The construction project on Park Lane in downtown Kirkland has many residents scratching their heads and wondering why the picturesque street is being torn up and all but a few of its trees cut down. There was a buzz in Starbucks this past weekend where we overhead three different groups of people with concerns over the fate of Park Lane. Even a former City Councilmember remarked that she thought the tree cutting seemed more extensive than she had recalled.
In October, 2009, the city gave each tree on Park Lane a "grade" of A, B, C... to represent the health of each tree. Trees with a bad "grade" were targeted for removal. Since 2009, the plan has been altered to include the removal of trees which cause problems for pedestrians when roots push up through the sidewalk.
Altogether, the project will remove 27 trees, including an ailing oak removed earlier this year. It will plant 35 new trees with five different species be planted. Those species include the more familiar Red Maples and Red Oaks, as well as the tall and slender Musashinos and the broader Redspire Pears and Pink Flair Cherries.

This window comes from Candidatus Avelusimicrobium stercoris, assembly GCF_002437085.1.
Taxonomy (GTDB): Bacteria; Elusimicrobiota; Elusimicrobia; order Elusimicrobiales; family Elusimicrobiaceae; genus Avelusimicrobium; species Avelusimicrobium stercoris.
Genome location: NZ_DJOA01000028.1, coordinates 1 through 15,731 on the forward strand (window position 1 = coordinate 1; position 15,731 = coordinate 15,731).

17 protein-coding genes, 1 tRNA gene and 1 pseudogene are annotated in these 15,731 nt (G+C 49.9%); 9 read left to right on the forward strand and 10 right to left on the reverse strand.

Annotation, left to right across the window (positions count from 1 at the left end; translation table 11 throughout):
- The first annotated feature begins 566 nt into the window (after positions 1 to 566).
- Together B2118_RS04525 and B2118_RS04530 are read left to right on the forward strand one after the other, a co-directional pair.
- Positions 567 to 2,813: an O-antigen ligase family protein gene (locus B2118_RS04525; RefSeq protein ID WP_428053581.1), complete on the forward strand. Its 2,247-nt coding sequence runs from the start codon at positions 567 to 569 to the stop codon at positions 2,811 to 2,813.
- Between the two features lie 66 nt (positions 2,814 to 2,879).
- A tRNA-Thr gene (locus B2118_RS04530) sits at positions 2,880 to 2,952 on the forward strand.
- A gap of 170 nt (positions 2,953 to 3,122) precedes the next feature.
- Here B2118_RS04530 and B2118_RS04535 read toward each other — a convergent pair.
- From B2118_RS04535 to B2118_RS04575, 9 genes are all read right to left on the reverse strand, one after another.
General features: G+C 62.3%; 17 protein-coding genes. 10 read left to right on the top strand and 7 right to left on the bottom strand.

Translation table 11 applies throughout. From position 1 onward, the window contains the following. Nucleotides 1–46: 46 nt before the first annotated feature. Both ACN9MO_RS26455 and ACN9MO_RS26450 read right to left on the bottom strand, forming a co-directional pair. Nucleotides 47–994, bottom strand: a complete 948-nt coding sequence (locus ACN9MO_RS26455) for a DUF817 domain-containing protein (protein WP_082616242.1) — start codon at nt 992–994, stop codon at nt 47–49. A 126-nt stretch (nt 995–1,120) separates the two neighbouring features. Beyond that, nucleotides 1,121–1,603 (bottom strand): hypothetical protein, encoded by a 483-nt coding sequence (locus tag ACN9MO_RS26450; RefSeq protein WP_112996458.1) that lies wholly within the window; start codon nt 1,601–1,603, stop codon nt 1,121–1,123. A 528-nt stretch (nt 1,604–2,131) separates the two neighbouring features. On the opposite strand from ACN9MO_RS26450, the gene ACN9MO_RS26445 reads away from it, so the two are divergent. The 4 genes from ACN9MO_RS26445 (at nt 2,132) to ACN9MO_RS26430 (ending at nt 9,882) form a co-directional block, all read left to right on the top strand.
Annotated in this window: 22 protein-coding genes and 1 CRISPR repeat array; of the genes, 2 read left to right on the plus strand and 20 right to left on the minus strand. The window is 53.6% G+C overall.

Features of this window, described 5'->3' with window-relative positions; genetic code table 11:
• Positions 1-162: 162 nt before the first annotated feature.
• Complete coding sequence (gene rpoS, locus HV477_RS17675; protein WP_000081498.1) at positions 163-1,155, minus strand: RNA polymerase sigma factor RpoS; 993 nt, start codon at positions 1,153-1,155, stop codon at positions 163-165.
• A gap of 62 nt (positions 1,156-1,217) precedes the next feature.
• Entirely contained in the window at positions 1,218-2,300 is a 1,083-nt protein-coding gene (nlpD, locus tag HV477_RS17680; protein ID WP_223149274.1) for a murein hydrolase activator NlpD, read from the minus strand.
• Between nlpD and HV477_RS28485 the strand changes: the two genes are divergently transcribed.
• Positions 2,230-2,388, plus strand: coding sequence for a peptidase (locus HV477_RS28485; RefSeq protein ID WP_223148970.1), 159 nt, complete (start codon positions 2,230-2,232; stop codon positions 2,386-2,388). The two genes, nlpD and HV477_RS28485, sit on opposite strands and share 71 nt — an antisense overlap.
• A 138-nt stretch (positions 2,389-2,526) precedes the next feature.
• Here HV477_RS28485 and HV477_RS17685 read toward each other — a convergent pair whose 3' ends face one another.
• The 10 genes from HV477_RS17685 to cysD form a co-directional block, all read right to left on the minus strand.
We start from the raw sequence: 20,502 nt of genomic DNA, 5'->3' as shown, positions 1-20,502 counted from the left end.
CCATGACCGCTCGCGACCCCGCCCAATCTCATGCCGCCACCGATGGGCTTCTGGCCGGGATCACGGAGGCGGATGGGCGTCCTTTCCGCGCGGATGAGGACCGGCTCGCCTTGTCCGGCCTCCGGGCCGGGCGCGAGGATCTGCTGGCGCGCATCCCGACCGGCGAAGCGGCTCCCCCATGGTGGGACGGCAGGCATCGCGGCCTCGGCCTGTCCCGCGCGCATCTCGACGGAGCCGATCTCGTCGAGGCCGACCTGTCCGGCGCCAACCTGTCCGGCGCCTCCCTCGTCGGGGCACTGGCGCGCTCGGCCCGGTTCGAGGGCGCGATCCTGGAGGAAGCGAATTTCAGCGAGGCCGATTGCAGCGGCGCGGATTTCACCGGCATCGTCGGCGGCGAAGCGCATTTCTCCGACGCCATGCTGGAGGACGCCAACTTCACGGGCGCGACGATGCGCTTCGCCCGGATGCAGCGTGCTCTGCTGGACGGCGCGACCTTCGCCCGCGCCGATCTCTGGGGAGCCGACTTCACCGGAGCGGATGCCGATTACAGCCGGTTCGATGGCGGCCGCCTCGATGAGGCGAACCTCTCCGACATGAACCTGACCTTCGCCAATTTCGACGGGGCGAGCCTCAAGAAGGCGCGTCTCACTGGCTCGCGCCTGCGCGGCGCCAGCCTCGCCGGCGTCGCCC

All of these trees share a common characteristic:
“They’re all appropriate for the street,” says project team member Eric Schmidt, a principal at the Cascade Design Collaborative. “Unlike the trees that are out there now, they won’t grow too tall—maybe 40 to 45 feet. Together, they’ll provide an attractive canopy. They’ll also have a smaller tree base with a root mass that will remain underground.”
Fortunately, construction on Park Lane is taking place during the slow winter months. The finished project is promised to be safer and more pedestrian friendly.
In the process, we may have lost the European charm that made Park Lane such a pleasant street. Dining al fresco under the tree canopy has always been a favorite of our family.
Our city is remaking Kirkland's favorite lane with a new vision and planting trees which are more "appropriate for the street." My only hope is that "appropriate" also means beautiful, welcoming and charming.